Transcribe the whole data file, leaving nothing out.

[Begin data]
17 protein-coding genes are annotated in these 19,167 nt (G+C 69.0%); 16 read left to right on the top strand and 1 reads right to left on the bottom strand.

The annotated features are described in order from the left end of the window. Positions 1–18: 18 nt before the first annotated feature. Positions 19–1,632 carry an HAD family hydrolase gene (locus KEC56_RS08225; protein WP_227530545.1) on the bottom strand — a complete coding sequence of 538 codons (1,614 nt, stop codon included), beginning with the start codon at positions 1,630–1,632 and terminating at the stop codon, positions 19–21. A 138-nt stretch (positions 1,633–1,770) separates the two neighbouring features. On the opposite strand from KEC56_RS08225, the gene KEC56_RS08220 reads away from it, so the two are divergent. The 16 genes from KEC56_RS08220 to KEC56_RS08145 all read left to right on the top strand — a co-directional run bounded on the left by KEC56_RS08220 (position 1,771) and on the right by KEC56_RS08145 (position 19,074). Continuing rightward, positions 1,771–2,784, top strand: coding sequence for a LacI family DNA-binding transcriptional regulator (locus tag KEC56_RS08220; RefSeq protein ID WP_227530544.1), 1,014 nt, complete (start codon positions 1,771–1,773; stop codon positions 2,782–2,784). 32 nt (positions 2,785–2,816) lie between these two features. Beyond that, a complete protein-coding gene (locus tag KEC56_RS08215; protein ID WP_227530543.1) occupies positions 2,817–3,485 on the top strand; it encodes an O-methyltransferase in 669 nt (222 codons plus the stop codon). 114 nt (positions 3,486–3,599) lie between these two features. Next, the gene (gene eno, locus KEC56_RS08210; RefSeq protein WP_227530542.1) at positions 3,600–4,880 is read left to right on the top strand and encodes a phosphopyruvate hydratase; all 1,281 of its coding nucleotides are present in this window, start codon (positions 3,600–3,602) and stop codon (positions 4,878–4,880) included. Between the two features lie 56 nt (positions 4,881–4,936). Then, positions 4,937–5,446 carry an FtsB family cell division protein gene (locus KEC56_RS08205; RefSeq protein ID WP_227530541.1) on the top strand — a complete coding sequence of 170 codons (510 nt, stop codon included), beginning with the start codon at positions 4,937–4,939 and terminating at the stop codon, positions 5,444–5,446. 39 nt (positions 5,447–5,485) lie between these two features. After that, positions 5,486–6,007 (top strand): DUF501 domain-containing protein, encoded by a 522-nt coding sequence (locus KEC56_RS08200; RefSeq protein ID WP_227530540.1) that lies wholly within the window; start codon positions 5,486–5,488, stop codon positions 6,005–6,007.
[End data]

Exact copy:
17 protein-coding genes are annotated in these 19,167 nt (G+C 69.0%); 16 read left to right on the top strand and 1 reads right to left on the bottom strand.

The annotated features are described in order from the left end of the window. Positions 1–18: 18 nt before the first annotated feature. Positions 19–1,632 carry an HAD family hydrolase gene (locus KEC56_RS08225; protein WP_227530545.1) on the bottom strand — a complete coding sequence of 538 codons (1,614 nt, stop codon included), beginning with the start codon at positions 1,630–1,632 and terminating at the stop codon, positions 19–21. A 138-nt stretch (positions 1,633–1,770) separates the two neighbouring features. On the opposite strand from KEC56_RS08225, the gene KEC56_RS08220 reads away from it, so the two are divergent. The 16 genes from KEC56_RS08220 to KEC56_RS08145 all read left to right on the top strand — a co-directional run bounded on the left by KEC56_RS08220 (position 1,771) and on the right by KEC56_RS08145 (position 19,074). Continuing rightward, positions 1,771–2,784, top strand: coding sequence for a LacI family DNA-binding transcriptional regulator (locus tag KEC56_RS08220; RefSeq protein ID WP_227530544.1), 1,014 nt, complete (start codon positions 1,771–1,773; stop codon positions 2,782–2,784). 32 nt (positions 2,785–2,816) lie between these two features. Beyond that, a complete protein-coding gene (locus tag KEC56_RS08215; protein ID WP_227530543.1) occupies positions 2,817–3,485 on the top strand; it encodes an O-methyltransferase in 669 nt (222 codons plus the stop codon). 114 nt (positions 3,486–3,599) lie between these two features. Next, the gene (gene eno, locus KEC56_RS08210; RefSeq protein WP_227530542.1) at positions 3,600–4,880 is read left to right on the top strand and encodes a phosphopyruvate hydratase; all 1,281 of its coding nucleotides are present in this window, start codon (positions 3,600–3,602) and stop codon (positions 4,878–4,880) included. Between the two features lie 56 nt (positions 4,881–4,936). Then, positions 4,937–5,446 carry an FtsB family cell division protein gene (locus KEC56_RS08205; RefSeq protein ID WP_227530541.1) on the top strand — a complete coding sequence of 170 codons (510 nt, stop codon included), beginning with the start codon at positions 4,937–4,939 and terminating at the stop codon, positions 5,444–5,446. 39 nt (positions 5,447–5,485) lie between these two features. After that, positions 5,486–6,007 (top strand): DUF501 domain-containing protein, encoded by a 522-nt coding sequence (locus KEC56_RS08200; RefSeq protein ID WP_227530540.1) that lies wholly within the window; start codon positions 5,486–5,488, stop codon positions 6,005–6,007.